When the plants begin to develop leaf buds, you’ll want to begin protecting them against pests.  Cynthiana are reasonably resistant to many grape vine pests, but not all.  Some of the pests that you’ll want to guard against are fungus, leaf rollers, chewing insects, and browsing animals.  Early in the season, fungus is the primary problem you’ll face.  DO NOT USE FUNGICIDES WITH SULFUR.  Cynthiana is sensitive to sulfur and you could kill your new plants.  If you want to stay organic, we recommend a liquid copper fungicide solution sprayed on the foliage once a week during the rainy season.  If there’s rain in the forecast it’s, also, a good practice to spray JUST BEFORE the rain.  It’s counter intuitive, but it provides the best protection.  Your fungicide treatments are PREVENTATIVE not curative.  You want to prevent fungus from forming from the very beginning.


The next pests you’ll need to protect against are caterpillars such as leaf rollers.  Dipel

Dust, powdered BT (bacillus thuringiensis) is a great organic way to deal with these insects.  Wait until you see a few on your leaves before sprinkling on the BT.  If the pest pressure is not too great, then don’t even bother.  Try not to get too worked up about a few caterpillars.  That said, if there starts to be more and more go after them with the BT.


Perhaps the hardest pests with which you must deal are the browsing animals – like deer and rabbits.  For rabbits, a low fence is often enough.  The deer can be a little trickier unless you go to great expense.  If you can find enough human hair cuttings (like at the salon or barbershop) you can sprinkle them around your cuttings.  Deer are very sensitive to smell – especially human smells.  We’ve hung deodorant soap bars every few feet above the vines with some success.  Another good affordable strategy is a “fence” of fishing line suspended about 6” off the ground and about two feet out from the perimeter of the bed.  Deer can’t see it and it startles them when their ankles touch it.  Finally, a single strand electric fence strung about four feet off the ground smeared with peanut butter will make a shockingly profound impression on a deer and encourage them to nibble elsewhere.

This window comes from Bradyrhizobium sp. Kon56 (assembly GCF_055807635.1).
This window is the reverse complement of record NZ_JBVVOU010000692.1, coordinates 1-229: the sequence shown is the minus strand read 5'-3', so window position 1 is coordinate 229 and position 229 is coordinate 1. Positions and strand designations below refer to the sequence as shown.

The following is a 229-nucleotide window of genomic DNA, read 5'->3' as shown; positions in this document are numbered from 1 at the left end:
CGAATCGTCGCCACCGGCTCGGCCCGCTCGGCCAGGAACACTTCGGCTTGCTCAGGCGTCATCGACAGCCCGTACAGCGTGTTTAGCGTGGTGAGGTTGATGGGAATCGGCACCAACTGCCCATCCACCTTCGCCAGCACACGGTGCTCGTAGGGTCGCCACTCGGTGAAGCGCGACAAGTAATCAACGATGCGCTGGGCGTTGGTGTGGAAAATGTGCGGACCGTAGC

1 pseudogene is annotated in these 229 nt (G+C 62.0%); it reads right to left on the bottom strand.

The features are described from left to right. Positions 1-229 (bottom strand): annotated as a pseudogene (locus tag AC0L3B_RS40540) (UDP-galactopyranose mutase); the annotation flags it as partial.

STEP 8:  Let them go dormant


By August you should know which cuttings succeeded and which cuttings failed.  When the cuttings go dormant in the fall it will be harder to tell them apart except the failures will be the ones that show no growth.  Go ahead and pull up and discard the failures.  It might be instructional to examine the rooting end to see if there was any progress prior to failure.  It may help you make better decisions next time.


Let the successful cuttings go dormant in the fall.  You will dig them up in the early spring and set them out in rows that will become your new Cynthiana vineyard.

Propagating Cynthiana from Cuttings


By Tom & Karen Cantrell

NOTE:  If you cannot start propagating your cuttings right away, keep the cuttings moist and cold – between 35-40 degrees Fahrenheit.

STEP 1:  Prepare the ground.


You’ll need to have two areas prepared for your plants.  The first is a callusing bed where your cuttings will spend their first 30-40 days.  The second area is where you will set out your plants for the first growing season.

NOTE:  We offer this instructions free of charge because we love this variety and hope to get more folks interested in propagating and growing Cynthiana.  However, if you find this information of value we would very much appreciate a donation of any amount you feel is appropriate.  Thank you very much in advance for your generous help in our success!